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Gastrointestinal upsets are one of the most common issues vets see and, whether it’s from eating something funny, stress or diet change, all our pets will experience a GI related issue at some stage of their life.

The trick is to know WHEN it’s a problem. 

If you aren’t blessed with the Dr Doolittle gift, it can be very difficult to understand what’s going on with your pet when they arent “quite themselves” or “seem a bit off this morning”. We also don’t want to be running to the vet when it isn’t necessary and this is where the difficult part comes in.

Here’s a short list with some of the things to look out for when your pet gets the “runs” and I don’t mean chasing-the-ball type of run…

The truth is, I don’t have that answer, but what I do believe is that you know your pet better than anyone; even better than your vet knows your animal. So, if YOU are worried, then rather be safe and get him checked out. Your vet could just send you home and tell you to keep an eye on him, but at least you’ll be able to sleep easier.

What is the colour of the stool? 

Black, tarry stool is called Melena. This black colour is digested blood from bleeding in the upper gastrointestinal tract. This can come from bleeding stomach ulcers or bleeding gastrointestinal tumours. If there’s bright red blood in the stool, also known as haematochezia, this is a sign of active bleeding further down the gastrointestinal tract. This could be in the colon or rectum.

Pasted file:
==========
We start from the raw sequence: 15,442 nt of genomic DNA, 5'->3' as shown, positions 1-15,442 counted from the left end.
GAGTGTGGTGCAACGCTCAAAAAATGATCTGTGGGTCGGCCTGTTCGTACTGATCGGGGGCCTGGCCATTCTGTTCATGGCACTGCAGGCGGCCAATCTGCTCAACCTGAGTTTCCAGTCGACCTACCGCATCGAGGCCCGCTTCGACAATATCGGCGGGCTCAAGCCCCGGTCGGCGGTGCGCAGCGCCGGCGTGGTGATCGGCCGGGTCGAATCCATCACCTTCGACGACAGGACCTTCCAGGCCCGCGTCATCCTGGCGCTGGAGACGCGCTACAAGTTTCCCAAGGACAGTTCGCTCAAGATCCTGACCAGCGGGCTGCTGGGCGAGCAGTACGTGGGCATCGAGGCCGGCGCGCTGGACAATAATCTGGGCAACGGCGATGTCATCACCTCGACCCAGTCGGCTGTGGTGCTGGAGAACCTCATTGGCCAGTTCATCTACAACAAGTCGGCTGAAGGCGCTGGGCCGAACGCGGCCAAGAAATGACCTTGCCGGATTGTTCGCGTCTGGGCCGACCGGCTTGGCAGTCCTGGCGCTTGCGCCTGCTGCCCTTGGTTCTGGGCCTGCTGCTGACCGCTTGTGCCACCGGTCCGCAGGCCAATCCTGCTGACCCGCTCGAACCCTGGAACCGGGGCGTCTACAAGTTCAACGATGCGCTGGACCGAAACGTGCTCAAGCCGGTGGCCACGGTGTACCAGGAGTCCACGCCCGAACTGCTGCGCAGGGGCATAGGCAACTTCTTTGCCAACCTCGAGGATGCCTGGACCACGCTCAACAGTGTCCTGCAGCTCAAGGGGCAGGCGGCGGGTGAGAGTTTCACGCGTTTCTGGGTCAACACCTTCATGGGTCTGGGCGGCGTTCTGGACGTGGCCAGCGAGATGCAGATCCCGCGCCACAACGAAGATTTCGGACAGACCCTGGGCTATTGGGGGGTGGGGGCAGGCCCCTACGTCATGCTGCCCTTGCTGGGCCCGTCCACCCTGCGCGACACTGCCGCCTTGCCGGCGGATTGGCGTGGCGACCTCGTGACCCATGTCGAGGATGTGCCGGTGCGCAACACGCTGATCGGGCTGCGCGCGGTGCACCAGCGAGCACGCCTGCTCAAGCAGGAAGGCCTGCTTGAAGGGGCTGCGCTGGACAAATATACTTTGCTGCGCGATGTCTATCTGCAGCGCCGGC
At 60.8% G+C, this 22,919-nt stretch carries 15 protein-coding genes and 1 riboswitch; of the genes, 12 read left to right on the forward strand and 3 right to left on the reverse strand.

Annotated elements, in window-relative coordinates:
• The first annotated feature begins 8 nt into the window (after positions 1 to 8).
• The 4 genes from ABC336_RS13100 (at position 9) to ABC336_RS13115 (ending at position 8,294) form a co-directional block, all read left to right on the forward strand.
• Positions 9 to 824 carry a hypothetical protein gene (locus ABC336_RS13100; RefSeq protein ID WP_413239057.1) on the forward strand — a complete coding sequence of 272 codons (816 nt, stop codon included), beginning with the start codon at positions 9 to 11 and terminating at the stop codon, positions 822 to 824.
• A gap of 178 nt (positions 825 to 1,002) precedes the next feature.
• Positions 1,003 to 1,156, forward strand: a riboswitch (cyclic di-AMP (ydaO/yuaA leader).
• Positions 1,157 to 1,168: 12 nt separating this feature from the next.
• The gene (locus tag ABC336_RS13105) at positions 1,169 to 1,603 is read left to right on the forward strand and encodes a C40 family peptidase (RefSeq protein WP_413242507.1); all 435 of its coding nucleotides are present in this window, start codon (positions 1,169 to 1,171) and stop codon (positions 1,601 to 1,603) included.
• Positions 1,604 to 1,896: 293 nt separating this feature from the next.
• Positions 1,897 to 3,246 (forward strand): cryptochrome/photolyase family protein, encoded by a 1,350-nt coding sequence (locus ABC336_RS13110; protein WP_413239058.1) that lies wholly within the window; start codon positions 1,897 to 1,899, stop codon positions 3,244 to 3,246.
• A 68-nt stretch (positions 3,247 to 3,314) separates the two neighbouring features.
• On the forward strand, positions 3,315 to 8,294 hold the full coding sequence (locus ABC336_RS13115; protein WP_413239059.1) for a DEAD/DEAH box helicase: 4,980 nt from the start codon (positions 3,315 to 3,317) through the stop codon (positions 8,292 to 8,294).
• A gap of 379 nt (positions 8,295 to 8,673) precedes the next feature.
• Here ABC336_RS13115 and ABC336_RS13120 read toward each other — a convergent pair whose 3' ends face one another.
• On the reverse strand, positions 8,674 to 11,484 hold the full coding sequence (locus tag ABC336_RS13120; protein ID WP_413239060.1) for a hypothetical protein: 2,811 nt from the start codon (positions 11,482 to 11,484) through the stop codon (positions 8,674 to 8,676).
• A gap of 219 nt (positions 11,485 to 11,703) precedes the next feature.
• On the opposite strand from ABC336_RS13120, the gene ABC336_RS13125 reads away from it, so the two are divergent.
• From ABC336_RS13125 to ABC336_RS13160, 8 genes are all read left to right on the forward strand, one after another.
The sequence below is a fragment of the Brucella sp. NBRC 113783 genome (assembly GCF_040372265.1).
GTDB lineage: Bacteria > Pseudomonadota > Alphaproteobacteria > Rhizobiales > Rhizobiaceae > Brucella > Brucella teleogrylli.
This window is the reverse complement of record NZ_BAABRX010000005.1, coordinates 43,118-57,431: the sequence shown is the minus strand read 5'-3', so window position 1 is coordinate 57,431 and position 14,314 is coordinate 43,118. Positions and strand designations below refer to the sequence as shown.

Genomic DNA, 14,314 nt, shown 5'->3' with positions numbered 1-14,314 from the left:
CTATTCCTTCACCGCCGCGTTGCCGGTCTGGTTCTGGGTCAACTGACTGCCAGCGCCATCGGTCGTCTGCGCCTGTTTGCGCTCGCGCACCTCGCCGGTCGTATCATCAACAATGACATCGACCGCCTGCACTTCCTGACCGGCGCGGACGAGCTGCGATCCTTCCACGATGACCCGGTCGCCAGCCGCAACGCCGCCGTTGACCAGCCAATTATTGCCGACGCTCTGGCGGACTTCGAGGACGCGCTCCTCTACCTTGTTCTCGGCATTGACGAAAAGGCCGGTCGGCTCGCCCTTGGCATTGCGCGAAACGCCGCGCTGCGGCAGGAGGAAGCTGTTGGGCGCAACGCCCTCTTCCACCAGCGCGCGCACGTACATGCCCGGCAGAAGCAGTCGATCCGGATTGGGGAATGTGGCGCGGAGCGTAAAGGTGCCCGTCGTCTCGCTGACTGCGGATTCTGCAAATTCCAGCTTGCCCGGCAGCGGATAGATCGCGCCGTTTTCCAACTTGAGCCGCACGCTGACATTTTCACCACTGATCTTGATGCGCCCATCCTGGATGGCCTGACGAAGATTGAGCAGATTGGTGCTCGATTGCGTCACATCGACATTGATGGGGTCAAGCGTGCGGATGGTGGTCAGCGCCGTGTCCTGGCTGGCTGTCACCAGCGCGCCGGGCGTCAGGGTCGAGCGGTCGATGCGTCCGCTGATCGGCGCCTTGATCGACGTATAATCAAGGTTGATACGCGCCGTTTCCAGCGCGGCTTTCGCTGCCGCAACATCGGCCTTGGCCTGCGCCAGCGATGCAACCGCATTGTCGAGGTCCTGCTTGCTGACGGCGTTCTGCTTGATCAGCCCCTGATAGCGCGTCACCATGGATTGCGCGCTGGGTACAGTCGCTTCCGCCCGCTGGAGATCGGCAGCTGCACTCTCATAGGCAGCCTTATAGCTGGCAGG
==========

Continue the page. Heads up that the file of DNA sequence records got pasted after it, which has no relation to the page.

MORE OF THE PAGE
It’s possible to see a combination of the two but if you see these, take your pet straight to the vet.

Remember the gastrointestinal tract is full of bacteria, bad and good types, and once the intestinal wall has been damaged, there is a risk of those bacteria entering the blood stream.

How old is your pet?

Very small puppies and kittens with diarrhoea can’t wait. Take them to the vet.

When a 1kg puppy has a few bouts of diarrhoea they lose a LOT of fluid and can dehydrate quickly, especially if the diarrhoea is very watery. If these fluid losses aren’t corrected ASAP, your pet could become dangerously dehydrated. This is even more worrying when they aren’t eating or drinking enough to replace the fluid losses.

Is your pet showing any other signs of illness? 

When it’s not just an upset stomach that you’re seeing, then it’s worth checking out. Vomiting WITH diarrhoea can lead to rapid dehydration and may be a sign of a foreign body stuck after going through the rubbish bin.

Neurological signs such as seizures/fits/ paralysis, weakness and shaking with diarrhoea could be from poisoning which is life-threatening. The diarrhoea may also be a sign of an underlying illness going on.

For example – Has Jack lost a bit of weight lately and seems a bit less interested in his ball? Maybe he’s just getting old, but now that there’s diarrhoea as well, it could be something more.

How long has this been going on? 

Any diarrhoea that has been going on for 3 days should be checked out by your vet even if the dog is still eating well and “seems alright”.

If you have given probiotics/prebiotics and the stool is still abnormal then it’s less likely they ate something funny and more likely to be something they have picked up, something nasty. Giardiasis and Coccidiasis are examples of these. IBD (Irritable Bowel Disease) or a food hypersensitivity is also a possibility. Your pet may need some tests done or specific diets prescribed by your vet to get to the bottom of it.

Are all your pet’s vaccinations up to date?